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As spectacular as ever

The sets were splendid and the performances perfect, with the veteran in fine form. R. S. Manohar returns with yet another magnificent production. KAUSALYA SANTHANAM reviews "Varaguna Pandiyan".



"Varaguna Pandiyan"... excellent team work.

R. S. MANOHAR makes a magnificentcomeback through his mega production ``Varaguna Pandiyan." The play staged at the Music Academy on March 30, was presented by the Sri Muthukrishna Swami Mission Trust in aid of its welfare activities. The mission undertakes feeding of the poor, provision of free medical facilities and drinking water, promotion of education through scholarships and encouragement of the arts, according to its head, Swami Vithamma.

The veteran actor, who took Tamil theatre to the heights of grandeur with his depiction of divine exploits and heroic battles, reinterpreting the characters of demons and epic heroes, is back with a story that speaks of the glory of Lord Siva. His previous spectacular offering ``Thirunavukkarasar" staged in 1994 dealt with a similar theme.

While others of his age may be content looking back on the impact they had made as artistes or directors, at 78 Manohar is making history walking the boards as the ardent Siva bhakta, the Pandya king whose devotion is all consuming.

For those who had witnessed his earlier productions and wondered whether he would be able to weave the same magic as before, the answer was obvious from scene one. The momentum was maintained till the fall of the curtain, the sets being changed in the twinkling of an eye and the scenes moving forward with smoothness and speed.

The story centred round the widower Pandya king, said to belong to the eighth century. Listening to the soul-stirring hymn of the Siva devotee, Bhanapatirar, in the shrine of Sri Chokkanathar at the Sri Meenakshi temple in Madurai, the emperor is enslaved by the Lord. The eternally moving theme of how complete surrender and devotion can achieve miracles is brought out through the incidents woven together seamlessly.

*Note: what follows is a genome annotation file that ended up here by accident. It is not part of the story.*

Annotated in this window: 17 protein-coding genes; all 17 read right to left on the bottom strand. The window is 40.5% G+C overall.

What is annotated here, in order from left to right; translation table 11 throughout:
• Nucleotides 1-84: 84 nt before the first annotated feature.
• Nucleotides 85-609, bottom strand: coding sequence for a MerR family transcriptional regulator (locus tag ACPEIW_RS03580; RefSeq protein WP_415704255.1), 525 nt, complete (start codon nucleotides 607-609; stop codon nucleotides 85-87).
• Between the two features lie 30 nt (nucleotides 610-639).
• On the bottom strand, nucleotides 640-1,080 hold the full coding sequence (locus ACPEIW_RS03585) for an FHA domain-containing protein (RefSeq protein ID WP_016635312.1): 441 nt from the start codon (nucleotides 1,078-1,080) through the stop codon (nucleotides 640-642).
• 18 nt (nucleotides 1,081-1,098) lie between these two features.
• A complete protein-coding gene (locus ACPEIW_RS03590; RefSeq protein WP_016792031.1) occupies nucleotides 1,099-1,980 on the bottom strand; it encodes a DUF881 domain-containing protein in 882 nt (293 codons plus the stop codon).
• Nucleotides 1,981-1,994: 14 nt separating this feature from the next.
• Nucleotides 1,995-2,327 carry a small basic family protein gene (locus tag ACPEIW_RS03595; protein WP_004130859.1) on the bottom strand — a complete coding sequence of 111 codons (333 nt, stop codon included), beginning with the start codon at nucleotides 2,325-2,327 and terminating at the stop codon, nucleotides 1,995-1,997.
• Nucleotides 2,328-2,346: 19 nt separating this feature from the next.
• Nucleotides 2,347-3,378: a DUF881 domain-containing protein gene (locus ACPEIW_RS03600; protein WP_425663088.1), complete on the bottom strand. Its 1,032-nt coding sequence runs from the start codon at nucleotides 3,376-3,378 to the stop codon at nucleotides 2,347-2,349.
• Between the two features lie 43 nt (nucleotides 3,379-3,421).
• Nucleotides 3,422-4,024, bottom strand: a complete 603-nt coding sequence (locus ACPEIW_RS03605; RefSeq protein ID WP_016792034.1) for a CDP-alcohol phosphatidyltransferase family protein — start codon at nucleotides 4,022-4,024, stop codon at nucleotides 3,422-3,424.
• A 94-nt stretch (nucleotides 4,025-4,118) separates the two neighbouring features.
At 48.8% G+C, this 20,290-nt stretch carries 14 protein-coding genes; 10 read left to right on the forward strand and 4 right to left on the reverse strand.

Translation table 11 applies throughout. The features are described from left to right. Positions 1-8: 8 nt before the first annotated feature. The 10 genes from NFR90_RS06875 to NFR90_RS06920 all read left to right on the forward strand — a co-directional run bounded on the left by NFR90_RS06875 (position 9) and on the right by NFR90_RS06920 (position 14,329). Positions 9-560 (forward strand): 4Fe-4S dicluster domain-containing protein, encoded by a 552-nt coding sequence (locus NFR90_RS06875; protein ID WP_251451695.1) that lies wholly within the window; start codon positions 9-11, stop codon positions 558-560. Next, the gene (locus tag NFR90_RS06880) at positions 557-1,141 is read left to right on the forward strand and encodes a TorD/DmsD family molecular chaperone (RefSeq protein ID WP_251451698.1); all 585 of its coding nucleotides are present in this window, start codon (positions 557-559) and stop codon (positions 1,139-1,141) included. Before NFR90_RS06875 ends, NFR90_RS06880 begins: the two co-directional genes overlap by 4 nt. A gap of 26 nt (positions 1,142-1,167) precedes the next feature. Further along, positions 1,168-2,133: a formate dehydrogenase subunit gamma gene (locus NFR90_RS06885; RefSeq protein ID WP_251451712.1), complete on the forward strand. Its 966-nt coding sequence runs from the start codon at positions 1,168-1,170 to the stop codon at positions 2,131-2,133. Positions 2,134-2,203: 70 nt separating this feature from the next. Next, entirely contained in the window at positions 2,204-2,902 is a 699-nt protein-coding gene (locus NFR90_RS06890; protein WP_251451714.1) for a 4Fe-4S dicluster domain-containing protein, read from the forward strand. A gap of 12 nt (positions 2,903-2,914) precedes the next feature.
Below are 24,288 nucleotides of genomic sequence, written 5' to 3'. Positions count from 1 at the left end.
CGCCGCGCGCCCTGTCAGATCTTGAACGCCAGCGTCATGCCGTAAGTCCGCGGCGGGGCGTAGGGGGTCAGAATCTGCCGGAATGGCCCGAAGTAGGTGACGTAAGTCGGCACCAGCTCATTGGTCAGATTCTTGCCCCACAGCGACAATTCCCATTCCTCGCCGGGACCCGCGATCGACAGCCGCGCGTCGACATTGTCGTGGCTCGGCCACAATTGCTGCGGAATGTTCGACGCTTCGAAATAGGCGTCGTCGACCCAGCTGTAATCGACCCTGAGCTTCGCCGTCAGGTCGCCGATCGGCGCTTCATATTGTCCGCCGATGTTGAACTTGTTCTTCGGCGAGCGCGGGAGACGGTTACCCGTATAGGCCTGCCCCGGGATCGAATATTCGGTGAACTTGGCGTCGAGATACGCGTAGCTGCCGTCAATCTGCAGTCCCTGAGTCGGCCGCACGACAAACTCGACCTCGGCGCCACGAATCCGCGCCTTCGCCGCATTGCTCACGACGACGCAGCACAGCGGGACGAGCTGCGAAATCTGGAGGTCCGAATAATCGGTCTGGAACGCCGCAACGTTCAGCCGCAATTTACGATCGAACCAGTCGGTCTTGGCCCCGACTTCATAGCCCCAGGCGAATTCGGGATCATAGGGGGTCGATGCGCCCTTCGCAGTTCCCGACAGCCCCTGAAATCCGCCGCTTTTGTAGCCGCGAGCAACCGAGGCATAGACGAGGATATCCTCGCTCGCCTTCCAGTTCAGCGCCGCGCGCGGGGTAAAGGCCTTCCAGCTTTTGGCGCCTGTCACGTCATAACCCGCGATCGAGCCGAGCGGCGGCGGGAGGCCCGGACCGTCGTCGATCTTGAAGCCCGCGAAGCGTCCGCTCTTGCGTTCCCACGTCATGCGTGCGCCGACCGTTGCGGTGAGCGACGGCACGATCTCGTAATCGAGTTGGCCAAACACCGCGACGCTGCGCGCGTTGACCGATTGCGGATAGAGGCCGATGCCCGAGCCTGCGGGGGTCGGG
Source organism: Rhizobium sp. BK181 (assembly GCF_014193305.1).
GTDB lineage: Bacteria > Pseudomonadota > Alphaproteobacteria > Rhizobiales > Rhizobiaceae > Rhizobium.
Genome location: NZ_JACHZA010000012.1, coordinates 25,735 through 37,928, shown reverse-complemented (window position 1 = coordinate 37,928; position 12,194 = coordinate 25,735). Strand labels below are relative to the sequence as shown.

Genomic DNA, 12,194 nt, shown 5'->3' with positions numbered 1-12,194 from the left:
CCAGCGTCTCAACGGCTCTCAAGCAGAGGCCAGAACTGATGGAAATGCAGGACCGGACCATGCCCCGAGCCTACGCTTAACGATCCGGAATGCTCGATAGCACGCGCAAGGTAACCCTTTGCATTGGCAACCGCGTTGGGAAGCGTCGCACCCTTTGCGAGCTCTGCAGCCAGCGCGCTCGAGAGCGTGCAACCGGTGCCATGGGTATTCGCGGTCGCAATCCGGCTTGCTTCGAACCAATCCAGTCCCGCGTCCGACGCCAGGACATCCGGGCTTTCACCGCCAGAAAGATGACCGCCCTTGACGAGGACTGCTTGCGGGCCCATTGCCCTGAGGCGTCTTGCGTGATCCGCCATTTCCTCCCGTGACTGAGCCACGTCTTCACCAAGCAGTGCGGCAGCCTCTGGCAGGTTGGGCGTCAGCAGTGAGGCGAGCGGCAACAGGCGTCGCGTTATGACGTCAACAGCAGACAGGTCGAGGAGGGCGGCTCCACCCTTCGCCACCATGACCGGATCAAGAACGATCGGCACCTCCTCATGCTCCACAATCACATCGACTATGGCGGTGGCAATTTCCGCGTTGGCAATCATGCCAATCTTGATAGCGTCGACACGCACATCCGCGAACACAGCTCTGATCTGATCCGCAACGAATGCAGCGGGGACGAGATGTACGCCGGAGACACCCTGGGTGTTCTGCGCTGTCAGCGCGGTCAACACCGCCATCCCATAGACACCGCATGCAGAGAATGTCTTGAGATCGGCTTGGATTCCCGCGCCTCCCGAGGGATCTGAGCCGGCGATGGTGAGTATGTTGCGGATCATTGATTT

The king goes to war against the Chola ruler without his armour as he is confident that the Thiruneer (sacred ash) he has smeared over his body will protect him. So it does to the amazement of his ministers and generals. Only his ankle, which he omitted to cover, is wounded by an arrow. This is followed by the familiar story of the Lord appearing as a woodcutter to save Bhanabatirar from humiliation.The king chooses him for a contest of skills with the renowned singer Hemanatha Bhagavathar. The narration by Bhanabatirar's wife of Siva's grace makes for one of the most moving portions in the play.

The divine message that Varaguna Pandian should not go to war against the Chera king who is also a devotee of the Lord, is followed by the episode of the Pandya ruler unwittingly killing a Brahmin while on a hunting expedition and incurring his curse. The Brahmahatti dosham pursues the king relentlesly till he is finally liberated by Sri Marudheeswrarar in the temple of Thiruidaimarudur. Overcome by gratitude, the king lingers on here, his devotion manifesting itself through unusual gestures such as rewarding frogs with gold coins and wolves with brocade shawls as he hears the chanting of His name even in their croaking and howling. Alarmed, the courtiers see marriage as the solution to this divine obsession. When a Chola princess who is almost as devout as Varaguna Pandian agrees to marry him, the ministers are overjoyed. But the king decides on a course that baffles them all.